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maifleur01

When he goes to bed they lower the bed to the lowest position. Only once have they found him on the floor. For those people who do roll out of bed they place foam gym type mattress's next to the bed. Most only have one but one woman has two. I remember shortly after rules changed the daughter of one patient insisted she be strapped to the bed. Apparently she never found another home that would do that because the mother was not moved. From their experience the gym pads are thicker and can be cleaned easier than the medical ones that are available. My husband is 74. Depending on the studies many people with dementia if they live past five years of their diagnoses will live for 20 more years.

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maifleur01

If/when I develop dementia I hope I am bad enough to go to a regular nursing unit unless I am far gone. Most of the units here are segregated by sex. I was looking before I knew the rules about patient handling. He lost the use of his legs which requires the skilled level. Here if a patient requires two aides to safely move them from place to place skilled is required. Each state may have their own rules. Something to look into before needed if you have a loved one that may need help in a few years. Many did have activities but everyone except for the bedridden were kept in common areas. I mentally thought what it would be like for a person who was just developing the problem to be placed with people who were unable to control anything. Sitting there day by day waiting to turn into one of the more advance patients. One of the things mentioned in my Alzheimer's group sessions was that many spouses for whatever reason will also develop dementia. Five years was most common for the symptoms to start appearing.

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raee_gw zone 5b-6a Ohio

Each facility interprets the rules about restraint a little differently but it is true that the gov't agencies cracked down because people complained about their family member being "tied in a chair all day". And, yes, some places were abusing that in order to minimize staff -- to control folks who wander. But for other patients, it is a matter of safety, to prevent falls. Unfortunately even for a permitted reason, (to prevent falls) the use of any kind of safety device in the hospital (don't know if any rules are different for nursing homes or in other states) that can act as a restraint requires paperwork to be filled out by the staff every 2 hours, and a new order from an MD daily. However, it is not against the law and doesn't require the paperwork to have 4 siderails up if it is for safety -- and in many circumstances 4 up is the standard of care.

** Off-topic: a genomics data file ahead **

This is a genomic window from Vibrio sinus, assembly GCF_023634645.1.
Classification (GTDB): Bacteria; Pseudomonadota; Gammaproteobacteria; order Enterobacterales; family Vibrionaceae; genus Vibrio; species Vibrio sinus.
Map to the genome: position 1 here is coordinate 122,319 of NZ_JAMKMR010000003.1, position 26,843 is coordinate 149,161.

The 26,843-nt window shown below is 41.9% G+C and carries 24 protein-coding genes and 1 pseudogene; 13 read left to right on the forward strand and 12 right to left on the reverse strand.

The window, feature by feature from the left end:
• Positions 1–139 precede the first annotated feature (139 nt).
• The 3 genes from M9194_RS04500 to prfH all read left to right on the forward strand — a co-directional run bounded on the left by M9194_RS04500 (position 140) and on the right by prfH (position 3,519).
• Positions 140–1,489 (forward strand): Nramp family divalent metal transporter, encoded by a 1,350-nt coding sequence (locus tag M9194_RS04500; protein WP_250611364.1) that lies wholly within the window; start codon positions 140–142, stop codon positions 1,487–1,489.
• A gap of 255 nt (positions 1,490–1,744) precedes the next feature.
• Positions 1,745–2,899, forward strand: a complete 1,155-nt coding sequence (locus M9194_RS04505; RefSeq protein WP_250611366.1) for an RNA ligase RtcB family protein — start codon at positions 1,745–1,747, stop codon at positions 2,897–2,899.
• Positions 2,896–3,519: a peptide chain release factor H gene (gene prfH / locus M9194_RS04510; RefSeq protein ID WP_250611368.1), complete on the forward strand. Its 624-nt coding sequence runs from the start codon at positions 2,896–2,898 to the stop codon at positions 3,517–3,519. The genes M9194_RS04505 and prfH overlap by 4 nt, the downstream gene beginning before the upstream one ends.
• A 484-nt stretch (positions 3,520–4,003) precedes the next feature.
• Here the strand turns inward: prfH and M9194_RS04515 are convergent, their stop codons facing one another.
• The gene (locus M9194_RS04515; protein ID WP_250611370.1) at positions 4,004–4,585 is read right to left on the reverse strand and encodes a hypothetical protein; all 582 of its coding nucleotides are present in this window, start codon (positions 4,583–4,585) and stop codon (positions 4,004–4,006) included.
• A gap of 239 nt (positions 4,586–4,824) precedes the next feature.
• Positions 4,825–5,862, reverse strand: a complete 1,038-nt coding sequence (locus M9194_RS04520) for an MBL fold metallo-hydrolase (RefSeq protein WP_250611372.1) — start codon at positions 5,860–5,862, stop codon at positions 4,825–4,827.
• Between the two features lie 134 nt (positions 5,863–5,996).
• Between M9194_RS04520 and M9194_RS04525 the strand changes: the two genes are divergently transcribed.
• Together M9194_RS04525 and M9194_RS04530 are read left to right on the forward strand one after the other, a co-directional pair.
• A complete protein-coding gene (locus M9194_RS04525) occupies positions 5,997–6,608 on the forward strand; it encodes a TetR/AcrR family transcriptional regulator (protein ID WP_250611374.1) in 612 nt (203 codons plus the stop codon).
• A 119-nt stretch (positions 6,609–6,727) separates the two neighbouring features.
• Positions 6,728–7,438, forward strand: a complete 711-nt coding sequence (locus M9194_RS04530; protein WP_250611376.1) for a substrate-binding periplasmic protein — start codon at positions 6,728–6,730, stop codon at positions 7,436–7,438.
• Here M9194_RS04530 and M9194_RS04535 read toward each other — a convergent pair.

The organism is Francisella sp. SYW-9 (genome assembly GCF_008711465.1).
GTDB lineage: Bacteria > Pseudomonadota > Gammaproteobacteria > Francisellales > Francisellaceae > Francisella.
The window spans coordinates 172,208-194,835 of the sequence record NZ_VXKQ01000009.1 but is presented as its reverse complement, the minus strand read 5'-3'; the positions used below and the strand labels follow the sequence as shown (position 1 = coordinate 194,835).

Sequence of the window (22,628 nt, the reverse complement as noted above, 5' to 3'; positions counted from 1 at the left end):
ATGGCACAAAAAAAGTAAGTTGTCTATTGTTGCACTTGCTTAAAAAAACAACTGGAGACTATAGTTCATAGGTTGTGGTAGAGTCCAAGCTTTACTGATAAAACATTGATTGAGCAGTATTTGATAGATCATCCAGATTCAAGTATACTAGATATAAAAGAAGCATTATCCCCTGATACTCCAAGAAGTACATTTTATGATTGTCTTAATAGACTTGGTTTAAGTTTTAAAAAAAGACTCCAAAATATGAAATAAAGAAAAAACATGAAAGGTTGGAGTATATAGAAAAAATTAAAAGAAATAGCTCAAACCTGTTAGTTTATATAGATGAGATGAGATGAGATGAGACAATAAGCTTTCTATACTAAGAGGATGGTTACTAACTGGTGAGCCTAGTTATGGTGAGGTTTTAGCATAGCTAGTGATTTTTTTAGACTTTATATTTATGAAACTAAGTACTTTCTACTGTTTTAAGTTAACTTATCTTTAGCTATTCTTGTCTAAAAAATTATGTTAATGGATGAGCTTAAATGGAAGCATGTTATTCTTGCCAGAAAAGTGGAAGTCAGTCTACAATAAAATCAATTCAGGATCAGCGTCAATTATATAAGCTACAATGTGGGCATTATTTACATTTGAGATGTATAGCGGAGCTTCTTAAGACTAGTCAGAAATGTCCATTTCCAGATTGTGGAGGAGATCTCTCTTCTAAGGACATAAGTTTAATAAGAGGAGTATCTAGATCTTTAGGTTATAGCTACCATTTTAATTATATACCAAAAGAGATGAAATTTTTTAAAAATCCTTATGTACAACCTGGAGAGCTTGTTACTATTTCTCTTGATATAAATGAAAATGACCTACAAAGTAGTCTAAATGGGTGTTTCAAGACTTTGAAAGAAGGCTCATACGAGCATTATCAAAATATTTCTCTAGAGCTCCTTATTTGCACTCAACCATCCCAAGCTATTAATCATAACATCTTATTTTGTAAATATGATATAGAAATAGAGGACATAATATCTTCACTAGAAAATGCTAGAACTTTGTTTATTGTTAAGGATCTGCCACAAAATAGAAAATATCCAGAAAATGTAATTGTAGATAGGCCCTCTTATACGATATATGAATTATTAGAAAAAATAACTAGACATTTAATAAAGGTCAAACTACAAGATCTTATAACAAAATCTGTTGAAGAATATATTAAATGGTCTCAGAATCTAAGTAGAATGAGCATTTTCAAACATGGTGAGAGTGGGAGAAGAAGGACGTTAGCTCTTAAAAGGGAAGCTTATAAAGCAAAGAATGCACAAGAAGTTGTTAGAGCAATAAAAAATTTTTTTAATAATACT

All that said, maybe this would work, if the facility would be able/willing to use it:

http://www.posey.com/products/patient-safety-and-protection/belts-and-pelvic-holders/4125c-4125c-posey-pelvic-soft-belt

I did use hospice for my mother at the nursing home: they supplemented the attention paid by the staff and really were more attentive and responsive to her changing needs than the staff. I did not use the hospice that was owned by the nursing home company BTW.


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maifleur01

I do not think it would work for him as sometimes he falls headfirst rather than slides out as he has been doing recently. I would also wonder if it would increase the amount of heat retained in the pelvic area. Yeast infections are common when people wear diapers and this could increase the heat in that area. I was given a list of six hospice organizations by the home all but two connected to local hospitals were national companies. Not certain who owns the nursing home currently because last September it was sold from Golden Living to a Missouri company. It has 100 beds between dementia women only, skilled, and rehab. Currently not many in rehab and no mention of number in dementia unit.

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maifleur01

I would like to thank all of you for coming up with some good suggestions. Although none of them works for him I hope someone looking for suggestions will read this and find something to help them.

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raee_gw zone 5b-6a Ohio

I am afraid that no measure will be perfect, you need to choose which one will work for the most frequent problem most of the time -- what is the highest risk for him?

Yeast comes from not changing the diaper often enough, not using barrier cream, and worsened by antibiotic use. These devices are typically breathable materials (although I haven't seen this particular one in person)

If he is restrained with the pelvic belt so that his hips are kept well back in the chair, and is in a heavier chair, the chance of his tipping over (or falling out) even if he leans far over will be much less, because the hips are held back and down.

Keeping someone like this in a standard wheelchair is a poor idea however, it needs to be a more stable, heavier chair.

Good luck to you. Both my parents had dementia at the end; I don't wish that on anyone.